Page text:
Woodworking Tips for Beginners Part II

Wood Gluing Tips

 Many woodworking projects require gluing.  There are many types of glues and epoxies but they all have some common requirements which we will focus on in this post. 

Mask Glue Joints Before Assembly/Finishing

I suggest you finish the individual parts of your woodworking project before you assemble them.  This can be an excellent and provide a better quality final finish for your project.   Strong glue joints begin with clean wood surfaces.  So for a strong glue joint, you need to keep the joints free of finish, stain, etc because it will impede the gluing process.  One approach is to apply masking tape to the surfaces that will be glued. Then, remove the tape to expose “clean” wood when you glue up the project.  If you are using a water-based finish, you’ll get the best results with a “no-bleed” tape such as green Frog Tape and ScotchBlue painter’s tape.

I suggest you finish the individual parts of your woodworking project before you assemble them.  This can be an excellent and provide a better quality final finish for 

your project.   Strong glue joints begin with clean wood surfaces.  So for a strong glue joint, you need to keep the 

Then, remove the tape to expose “clean” wood when you glue up the project.  If you are using a water-based finish, you’ll get the best results with a “no-bleed” tape such as green Frog Tape and ScotchBlue painter’s tape.joints free of finish, stain, etc because it will impede the gluing process.  One approach is to apply masking tape to the surfaces that will be glued. 

Cover Bar Clamps With Wax Paper

The moisture in glue can cause the metal to leave a dark mark on your wood when using steel bar clamps or pipe clamps and the wood glue comes in contact with the clamp.  As a quick fix, place a sheet of wax paper over the clamps to prevent this “dark spot” problem. It will also catch glue drips that would otherwise get make a mess on your clamps and workbench.

Use a Notched Trowel (or Credit Card) to Spread Glue

An inexpensive notched plastic trowel works great for spreading glue when  gluing large surfaces. They can be found in the flooring or tile section of most hardware stores or home centers.  You can make our own spreader from an expired credit card if the family sewing basket has a a pair of “pinking” shears.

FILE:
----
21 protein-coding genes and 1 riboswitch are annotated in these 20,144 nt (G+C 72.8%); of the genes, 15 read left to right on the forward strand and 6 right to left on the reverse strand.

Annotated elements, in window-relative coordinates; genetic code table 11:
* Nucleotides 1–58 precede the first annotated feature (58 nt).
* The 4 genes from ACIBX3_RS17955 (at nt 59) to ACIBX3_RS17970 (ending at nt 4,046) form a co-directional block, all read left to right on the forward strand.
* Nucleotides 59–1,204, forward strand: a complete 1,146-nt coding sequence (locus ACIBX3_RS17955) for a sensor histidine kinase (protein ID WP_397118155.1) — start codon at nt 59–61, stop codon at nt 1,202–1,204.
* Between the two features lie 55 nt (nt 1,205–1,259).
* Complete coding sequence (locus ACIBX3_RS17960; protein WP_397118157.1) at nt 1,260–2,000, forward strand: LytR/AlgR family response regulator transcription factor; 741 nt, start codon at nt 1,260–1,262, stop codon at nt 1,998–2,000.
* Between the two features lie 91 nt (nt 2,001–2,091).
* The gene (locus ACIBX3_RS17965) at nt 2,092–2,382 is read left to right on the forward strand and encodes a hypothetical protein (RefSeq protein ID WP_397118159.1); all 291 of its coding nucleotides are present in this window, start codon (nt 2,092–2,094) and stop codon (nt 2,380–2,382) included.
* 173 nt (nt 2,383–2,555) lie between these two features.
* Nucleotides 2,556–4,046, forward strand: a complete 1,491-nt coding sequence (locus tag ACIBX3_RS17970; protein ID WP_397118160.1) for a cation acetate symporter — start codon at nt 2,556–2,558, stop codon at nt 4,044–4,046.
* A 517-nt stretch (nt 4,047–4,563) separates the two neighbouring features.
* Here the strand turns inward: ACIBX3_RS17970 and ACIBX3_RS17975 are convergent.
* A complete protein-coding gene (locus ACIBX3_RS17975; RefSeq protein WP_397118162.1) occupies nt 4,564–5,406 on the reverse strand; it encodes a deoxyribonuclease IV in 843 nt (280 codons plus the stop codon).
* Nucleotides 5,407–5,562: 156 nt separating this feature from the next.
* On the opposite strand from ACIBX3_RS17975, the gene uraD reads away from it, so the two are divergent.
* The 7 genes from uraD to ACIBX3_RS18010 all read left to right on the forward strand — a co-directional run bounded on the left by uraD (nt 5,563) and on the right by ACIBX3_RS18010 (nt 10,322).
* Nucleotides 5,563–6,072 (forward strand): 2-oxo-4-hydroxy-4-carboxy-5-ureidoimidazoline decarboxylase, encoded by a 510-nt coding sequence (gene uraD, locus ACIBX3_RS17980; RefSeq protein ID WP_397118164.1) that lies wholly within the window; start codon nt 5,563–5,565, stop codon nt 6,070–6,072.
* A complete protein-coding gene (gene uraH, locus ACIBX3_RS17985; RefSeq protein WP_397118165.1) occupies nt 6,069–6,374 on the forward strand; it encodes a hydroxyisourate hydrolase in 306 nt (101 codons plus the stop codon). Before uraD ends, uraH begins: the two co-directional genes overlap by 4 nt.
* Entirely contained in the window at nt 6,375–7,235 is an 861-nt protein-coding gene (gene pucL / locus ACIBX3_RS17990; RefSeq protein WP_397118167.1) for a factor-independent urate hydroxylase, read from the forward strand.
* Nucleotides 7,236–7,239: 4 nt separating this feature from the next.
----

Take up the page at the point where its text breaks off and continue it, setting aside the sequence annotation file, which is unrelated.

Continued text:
Remove Squeeze-Out Glue

There is an old, on-going debate about the best way to remove glue that has been squeeze-out from a joint. Some insist that you should clean it up immediately with a damp rag. Others    believe that the glue should be allowed to

 completely dry, then scraped off.   My opinion is to use the wet rag method, if it does not make a bigger mess.  Your other option is to wait for approximately one hour and the glue will begin to cure.  At  At this point, the glue will often turn a darker color and becomes more gel-like.  A sharp chisel can be used to shave the glue off with little to no mess.  The benefit here is little to no mess and a much easier cleanup than removing hard glue.  However be careful not to chisel into the wood.

Nail Before Glue

Wood glue makes often makes boards slippery and hard to handle.  It is important that the boards be properly lined up if gluing with clamps. An easy solution is to hold the parts in alignment with a few strategically placed brads before you apply the clamps. You can cut your parts extra long and place the brads where they will be cut off during the finishing process or place the nails where the filled holes won’t be too visible.

Meet the Author

Dr. Todd Shupe is the President of Wood Science Consulting, LLC. He is a well-recognized expert on wood forensics, wood preservation, wood decay and degradation, and wood species identification. He has a broad background in new product development, quality management, and marketing and sales in both the public and private sectors. For more information please visit DrToddShupe.com.

We welcome your comments below.

Leave a Reply

Thank you for visiting.  We trust that you have enjoyed reading our articles.

Liked this post?  Read more below or search for more topics . . .